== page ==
Senators talked over each other during this summer's coup -- keeping backs turned before calling a recess after a five minute session.
But of course.
The New York Senate has given about 50 members of its staff raises, in some cases more than $10,000 a year, and has hired, transferred or promoted about 30 other workers, new data shows.
It wasn't immediately clear how many of the staffers listed worked for Republicans or Democrats.
The state Comptroller's Office released the new pay data Monday.
A director of operations programs for the Senate got a raise of more than $10,000 to make nearly $94,000 a year. Others, including an executive assistant and a communications director, each got a
raise of $10,000 or higher.
By the end of the budget year, the Senate's staff spending will be on par with the spending in previous years when the chamber was under Republican leadership, a spokesman for Senate Democrats said.
News of the raises is sure to further irk New Yorkers, as the state battles recession, high unemployment and lingering anger over this summer's coup in Albany that saw two rogue Democrats effectively paralyze the chamber for five weeks.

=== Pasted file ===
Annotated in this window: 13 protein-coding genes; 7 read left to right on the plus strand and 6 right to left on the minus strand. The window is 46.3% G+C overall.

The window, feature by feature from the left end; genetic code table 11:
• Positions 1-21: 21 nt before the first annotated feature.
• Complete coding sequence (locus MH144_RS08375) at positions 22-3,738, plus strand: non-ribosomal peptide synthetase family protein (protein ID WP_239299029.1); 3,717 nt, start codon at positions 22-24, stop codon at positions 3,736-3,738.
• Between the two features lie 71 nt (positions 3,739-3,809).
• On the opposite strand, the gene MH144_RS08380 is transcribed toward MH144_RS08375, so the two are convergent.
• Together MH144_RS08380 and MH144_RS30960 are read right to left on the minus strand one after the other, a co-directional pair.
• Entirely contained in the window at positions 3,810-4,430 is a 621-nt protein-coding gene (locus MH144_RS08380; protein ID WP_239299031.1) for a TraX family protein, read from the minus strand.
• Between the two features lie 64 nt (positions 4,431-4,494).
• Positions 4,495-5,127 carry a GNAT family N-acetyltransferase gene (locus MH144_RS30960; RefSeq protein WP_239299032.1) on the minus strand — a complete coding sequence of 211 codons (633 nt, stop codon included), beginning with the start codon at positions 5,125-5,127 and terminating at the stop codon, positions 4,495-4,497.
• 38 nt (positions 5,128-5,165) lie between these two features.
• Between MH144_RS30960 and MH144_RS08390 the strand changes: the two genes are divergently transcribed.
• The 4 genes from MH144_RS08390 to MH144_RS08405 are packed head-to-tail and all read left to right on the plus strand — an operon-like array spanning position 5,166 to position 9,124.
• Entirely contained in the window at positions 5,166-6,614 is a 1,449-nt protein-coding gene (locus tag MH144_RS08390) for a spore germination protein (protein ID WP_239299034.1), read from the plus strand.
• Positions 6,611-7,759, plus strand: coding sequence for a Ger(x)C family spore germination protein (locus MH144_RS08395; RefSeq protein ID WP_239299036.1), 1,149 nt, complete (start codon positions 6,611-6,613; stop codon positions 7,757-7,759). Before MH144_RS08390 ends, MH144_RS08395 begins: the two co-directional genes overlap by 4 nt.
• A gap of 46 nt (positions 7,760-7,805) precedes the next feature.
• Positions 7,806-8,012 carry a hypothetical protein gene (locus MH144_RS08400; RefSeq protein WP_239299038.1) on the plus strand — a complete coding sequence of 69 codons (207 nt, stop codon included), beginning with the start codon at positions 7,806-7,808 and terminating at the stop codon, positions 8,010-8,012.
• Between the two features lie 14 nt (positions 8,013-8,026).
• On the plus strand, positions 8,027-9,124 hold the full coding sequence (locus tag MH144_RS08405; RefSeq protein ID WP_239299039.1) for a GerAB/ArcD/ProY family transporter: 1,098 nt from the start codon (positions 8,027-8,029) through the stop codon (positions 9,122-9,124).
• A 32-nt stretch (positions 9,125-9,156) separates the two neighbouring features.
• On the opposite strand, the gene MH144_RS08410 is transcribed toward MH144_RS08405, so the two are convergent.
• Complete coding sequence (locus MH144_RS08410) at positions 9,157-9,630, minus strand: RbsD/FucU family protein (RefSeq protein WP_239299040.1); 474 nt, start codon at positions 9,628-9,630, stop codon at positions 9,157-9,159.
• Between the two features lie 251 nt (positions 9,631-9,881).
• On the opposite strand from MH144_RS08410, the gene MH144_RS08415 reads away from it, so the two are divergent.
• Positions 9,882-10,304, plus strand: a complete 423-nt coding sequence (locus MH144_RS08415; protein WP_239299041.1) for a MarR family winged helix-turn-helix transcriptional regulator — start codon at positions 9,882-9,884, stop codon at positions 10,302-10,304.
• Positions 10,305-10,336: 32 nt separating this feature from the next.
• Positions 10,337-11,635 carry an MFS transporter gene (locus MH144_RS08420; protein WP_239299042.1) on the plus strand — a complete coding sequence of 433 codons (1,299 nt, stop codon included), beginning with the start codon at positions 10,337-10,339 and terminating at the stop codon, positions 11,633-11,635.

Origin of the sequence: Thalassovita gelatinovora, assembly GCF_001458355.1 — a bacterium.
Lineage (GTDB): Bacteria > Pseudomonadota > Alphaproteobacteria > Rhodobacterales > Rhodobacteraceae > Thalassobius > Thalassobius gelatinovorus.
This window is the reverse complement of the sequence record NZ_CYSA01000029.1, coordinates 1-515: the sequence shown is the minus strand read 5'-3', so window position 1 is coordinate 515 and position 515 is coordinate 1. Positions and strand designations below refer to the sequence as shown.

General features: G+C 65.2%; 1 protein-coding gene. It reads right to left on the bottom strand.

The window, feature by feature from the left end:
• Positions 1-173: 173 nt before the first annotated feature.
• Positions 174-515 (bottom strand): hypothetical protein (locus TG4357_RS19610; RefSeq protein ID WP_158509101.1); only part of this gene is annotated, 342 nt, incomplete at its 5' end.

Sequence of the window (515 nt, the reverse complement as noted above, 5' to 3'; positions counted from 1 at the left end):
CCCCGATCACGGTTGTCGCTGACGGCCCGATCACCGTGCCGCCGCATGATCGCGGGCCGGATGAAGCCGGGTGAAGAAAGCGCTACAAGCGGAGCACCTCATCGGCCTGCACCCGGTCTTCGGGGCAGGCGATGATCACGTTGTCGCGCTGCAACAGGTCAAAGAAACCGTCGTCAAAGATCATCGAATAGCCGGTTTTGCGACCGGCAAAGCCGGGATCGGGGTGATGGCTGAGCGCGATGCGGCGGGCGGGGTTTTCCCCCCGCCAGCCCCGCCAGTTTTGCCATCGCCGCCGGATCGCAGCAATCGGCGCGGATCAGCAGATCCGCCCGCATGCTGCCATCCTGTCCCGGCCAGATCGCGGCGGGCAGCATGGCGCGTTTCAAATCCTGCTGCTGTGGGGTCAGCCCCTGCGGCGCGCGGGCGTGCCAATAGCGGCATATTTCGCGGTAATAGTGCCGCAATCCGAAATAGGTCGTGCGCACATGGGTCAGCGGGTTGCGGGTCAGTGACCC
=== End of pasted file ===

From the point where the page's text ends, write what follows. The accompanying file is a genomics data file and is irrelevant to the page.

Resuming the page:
The coup cost the state of New York millions of dollars and held up key legislation and policy matters.
The fat raises and plum jobs doled out by Senators in a "post-coup spending spree" will cost taxpayers more than a million dollars a year, the New York Post reported last week.
Democratic leaders claimed the spoils from this summer's historic power struggle, including $500,000 for a raft of raises and staff increases for Senate turncoat-in-chief Pedro Espada Jr.'s office, the newspaper said.
The appointments -- first reported in the Albany Times Union -- are only the latest windfall for Espada, who also attempted to get his son a six-figure job in the Senate. He folded on that idea when there were calls for a probe alleging nepotism.
Senate Democrats have made him majority leader and given him more office space since the coup.